With Christmas fresh in the rear-view, I’m reflecting on the gifts I gave and whether or not they were the ‘right’ gift for each person. What quantifies a good gift in my mind is not at all what quantifies a good gift to my husband. I’ve learned I need to ‘speak his language’ if I want to choose something that really sparks joy for him. The funny part? The gift itself doesn’t matter to him! What matters to him is that the gift is well-researched and that it’s the choice the research says was best among similar options. This year, my husband got a new angle grinder power tool. The angle grinder could’ve cost $80 or $400, he doesn’t care—so long as he hears these words: “I spent endless hours looking for the best angle grinder and based on multiple sources of research, this is THE angle grinder to beat all angle grinders.”
In today’s digital age, we can find information faster than ever before. It’s become more important to know whether an information source is reliable, given there are a lot of opinions floating around when we need facts we can trust.
Every year, as a farmer, you make critical planning and management decisions that affect your livelihood and farming operation. If you’re like me and won’t buy a gift without reading multiple reviews, how do you choose what seed to buy, how much fertilizer to apply, what additives to use, what rate to seed at, or make any other farm management decision without a way to check whether or not it is a profitable decision? What if you knew the answers based on research and data? What if someone could hand you data to tell you if your inputs are a profitable decision?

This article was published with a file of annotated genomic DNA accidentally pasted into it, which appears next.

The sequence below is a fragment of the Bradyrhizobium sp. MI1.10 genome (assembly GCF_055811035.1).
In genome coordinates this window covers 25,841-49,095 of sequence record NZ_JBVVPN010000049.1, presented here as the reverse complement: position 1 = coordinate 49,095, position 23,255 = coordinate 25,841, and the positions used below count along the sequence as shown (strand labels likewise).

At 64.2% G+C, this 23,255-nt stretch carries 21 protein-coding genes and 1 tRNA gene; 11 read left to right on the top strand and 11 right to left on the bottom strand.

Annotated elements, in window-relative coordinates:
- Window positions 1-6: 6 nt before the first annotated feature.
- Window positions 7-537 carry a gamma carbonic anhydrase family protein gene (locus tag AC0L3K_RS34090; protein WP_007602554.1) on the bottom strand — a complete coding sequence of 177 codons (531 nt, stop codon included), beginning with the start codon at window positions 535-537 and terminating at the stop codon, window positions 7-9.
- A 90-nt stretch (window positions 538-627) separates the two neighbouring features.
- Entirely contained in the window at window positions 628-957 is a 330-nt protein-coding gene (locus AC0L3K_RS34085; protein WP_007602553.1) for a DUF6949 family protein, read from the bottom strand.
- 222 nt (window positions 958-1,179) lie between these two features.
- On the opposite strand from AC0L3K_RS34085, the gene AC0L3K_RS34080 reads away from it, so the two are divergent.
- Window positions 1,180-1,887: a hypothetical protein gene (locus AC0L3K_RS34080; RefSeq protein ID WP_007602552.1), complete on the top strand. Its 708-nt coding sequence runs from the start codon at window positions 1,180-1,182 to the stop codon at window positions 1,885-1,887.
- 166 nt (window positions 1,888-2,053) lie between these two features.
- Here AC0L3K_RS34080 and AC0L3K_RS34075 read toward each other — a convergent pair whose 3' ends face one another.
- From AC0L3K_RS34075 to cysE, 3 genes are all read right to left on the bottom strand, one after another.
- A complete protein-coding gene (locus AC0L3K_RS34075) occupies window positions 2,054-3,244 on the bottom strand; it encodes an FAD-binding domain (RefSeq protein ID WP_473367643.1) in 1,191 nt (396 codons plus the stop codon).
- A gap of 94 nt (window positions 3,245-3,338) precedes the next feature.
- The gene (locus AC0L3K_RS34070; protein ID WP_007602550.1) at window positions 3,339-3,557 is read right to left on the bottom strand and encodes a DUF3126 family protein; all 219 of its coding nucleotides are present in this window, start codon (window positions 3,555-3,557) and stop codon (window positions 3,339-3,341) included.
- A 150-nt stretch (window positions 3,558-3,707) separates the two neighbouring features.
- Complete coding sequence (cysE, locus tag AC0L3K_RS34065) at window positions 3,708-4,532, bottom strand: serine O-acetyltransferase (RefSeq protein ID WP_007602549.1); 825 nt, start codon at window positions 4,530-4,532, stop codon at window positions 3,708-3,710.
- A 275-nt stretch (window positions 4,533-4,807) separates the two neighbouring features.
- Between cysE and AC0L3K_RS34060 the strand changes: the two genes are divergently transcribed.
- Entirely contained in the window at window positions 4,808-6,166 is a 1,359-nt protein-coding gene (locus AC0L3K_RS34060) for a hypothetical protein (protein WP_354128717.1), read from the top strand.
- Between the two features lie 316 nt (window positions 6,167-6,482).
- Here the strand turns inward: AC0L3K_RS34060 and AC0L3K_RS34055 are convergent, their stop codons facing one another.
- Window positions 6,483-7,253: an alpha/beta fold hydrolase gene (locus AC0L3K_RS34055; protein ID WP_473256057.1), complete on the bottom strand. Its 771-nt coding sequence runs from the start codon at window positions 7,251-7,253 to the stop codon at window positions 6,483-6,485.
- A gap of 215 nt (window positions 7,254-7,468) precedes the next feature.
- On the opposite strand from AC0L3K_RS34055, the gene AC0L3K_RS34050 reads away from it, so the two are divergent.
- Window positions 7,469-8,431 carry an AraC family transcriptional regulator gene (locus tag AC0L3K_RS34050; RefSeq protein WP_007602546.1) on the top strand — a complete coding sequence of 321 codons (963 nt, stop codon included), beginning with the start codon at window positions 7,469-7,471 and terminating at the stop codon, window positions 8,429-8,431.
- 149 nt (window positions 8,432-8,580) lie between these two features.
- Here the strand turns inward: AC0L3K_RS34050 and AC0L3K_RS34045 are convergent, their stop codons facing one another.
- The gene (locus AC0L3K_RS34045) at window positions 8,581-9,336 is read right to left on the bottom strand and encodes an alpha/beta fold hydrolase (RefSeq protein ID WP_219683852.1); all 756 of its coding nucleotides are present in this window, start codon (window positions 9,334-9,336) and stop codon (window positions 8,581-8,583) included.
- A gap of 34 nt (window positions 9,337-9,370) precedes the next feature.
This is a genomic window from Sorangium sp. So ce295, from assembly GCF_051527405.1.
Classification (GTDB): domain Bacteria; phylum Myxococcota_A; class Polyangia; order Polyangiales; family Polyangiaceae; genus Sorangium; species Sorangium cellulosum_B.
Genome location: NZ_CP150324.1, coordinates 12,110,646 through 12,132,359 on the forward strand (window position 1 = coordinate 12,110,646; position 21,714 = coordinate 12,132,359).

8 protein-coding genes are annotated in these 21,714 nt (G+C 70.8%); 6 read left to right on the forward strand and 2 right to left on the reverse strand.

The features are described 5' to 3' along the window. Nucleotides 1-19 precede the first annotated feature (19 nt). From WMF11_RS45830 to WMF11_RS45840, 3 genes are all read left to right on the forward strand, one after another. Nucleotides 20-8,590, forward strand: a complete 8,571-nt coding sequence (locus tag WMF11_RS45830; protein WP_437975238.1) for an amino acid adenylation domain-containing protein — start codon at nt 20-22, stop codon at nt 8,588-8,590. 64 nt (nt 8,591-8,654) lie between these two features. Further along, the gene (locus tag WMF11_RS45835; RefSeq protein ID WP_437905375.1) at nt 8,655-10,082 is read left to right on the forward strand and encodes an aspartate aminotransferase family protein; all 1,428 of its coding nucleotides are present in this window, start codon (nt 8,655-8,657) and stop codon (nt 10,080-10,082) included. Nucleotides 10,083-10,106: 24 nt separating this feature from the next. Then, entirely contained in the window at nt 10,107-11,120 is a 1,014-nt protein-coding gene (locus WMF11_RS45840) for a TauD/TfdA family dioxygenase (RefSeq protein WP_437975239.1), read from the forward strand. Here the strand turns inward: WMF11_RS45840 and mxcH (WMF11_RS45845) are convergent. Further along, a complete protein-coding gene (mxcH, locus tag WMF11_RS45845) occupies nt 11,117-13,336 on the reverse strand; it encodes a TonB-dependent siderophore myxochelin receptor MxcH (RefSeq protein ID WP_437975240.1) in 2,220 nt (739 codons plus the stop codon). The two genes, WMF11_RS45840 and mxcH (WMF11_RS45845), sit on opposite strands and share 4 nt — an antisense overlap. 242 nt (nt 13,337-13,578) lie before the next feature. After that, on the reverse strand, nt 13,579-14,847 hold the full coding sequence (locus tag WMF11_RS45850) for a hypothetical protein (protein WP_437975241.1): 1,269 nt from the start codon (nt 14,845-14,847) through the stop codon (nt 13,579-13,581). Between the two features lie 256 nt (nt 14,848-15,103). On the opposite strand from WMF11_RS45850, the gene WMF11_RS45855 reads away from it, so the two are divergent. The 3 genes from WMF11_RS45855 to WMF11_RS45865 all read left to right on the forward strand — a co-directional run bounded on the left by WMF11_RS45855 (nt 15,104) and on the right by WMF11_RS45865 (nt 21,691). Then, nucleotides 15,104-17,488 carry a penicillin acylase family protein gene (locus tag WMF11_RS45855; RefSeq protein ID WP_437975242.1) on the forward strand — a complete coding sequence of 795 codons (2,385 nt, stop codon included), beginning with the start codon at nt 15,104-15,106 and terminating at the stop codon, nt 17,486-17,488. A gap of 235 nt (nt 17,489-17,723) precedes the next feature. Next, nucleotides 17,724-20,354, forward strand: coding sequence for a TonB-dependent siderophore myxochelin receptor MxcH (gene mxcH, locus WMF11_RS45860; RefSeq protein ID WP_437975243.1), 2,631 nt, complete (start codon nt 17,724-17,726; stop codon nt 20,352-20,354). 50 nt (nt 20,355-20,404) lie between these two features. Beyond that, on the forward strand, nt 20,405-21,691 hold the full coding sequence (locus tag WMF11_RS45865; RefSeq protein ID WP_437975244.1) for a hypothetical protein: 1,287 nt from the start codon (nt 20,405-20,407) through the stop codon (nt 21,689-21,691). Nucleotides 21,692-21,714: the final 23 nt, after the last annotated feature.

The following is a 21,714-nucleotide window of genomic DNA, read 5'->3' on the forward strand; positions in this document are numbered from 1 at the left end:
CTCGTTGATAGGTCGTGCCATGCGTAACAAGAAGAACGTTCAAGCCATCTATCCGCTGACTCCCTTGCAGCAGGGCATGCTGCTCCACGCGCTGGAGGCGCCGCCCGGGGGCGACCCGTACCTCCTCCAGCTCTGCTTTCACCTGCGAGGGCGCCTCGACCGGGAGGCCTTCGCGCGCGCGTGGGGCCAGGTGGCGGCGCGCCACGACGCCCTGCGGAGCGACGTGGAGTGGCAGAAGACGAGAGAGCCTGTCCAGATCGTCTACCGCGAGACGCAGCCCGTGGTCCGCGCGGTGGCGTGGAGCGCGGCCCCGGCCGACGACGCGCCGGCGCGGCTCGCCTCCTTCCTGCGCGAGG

Here’s an illustration from 2019. A farmer was trying to understand the right planting population for a particular hybrid. He could look at a few different pieces of information available including (not limited to) information from the seed company, information from his historic productivity, and a recommendation from a local advisor. Based on the available information, he chose to variable rate seed his field and also include some randomized, replicated population studies (around 3 acres in size) within different productivity zones to help ‘check his work.’
Going into the trial, we expected that he would’ve seen a yield response to increased planting population (up to 37,000 seeds/acre) in the higher yield environment based partially on the fact it was a semi-determinate ear and partially because the seed company research said so. Were we using good information sources? Sure. But did we need more local data? Yep. Instead of a yield bump from higher populations, the farmer found that 32,500 seeds was the right rate for this hybrid in that environment using statistical data. The yield response to finding that right rate was 20 bushels on either side—an $80 revenue swing—whether we planted too high or too low. What an important piece of information to have next year!
The point is two-fold. The information sources you use in farm management decision-making have a drastic impact to your bottom-line. It’s important to measure and ‘check your work,’ on your own fields. You may be making the wrong management choices without even knowing it. If you wouldn't buy a new shop tool without doing homework on the options, doesn't it make sense to use the same approach with farm management using multiple layers of data to make an informed crop decision?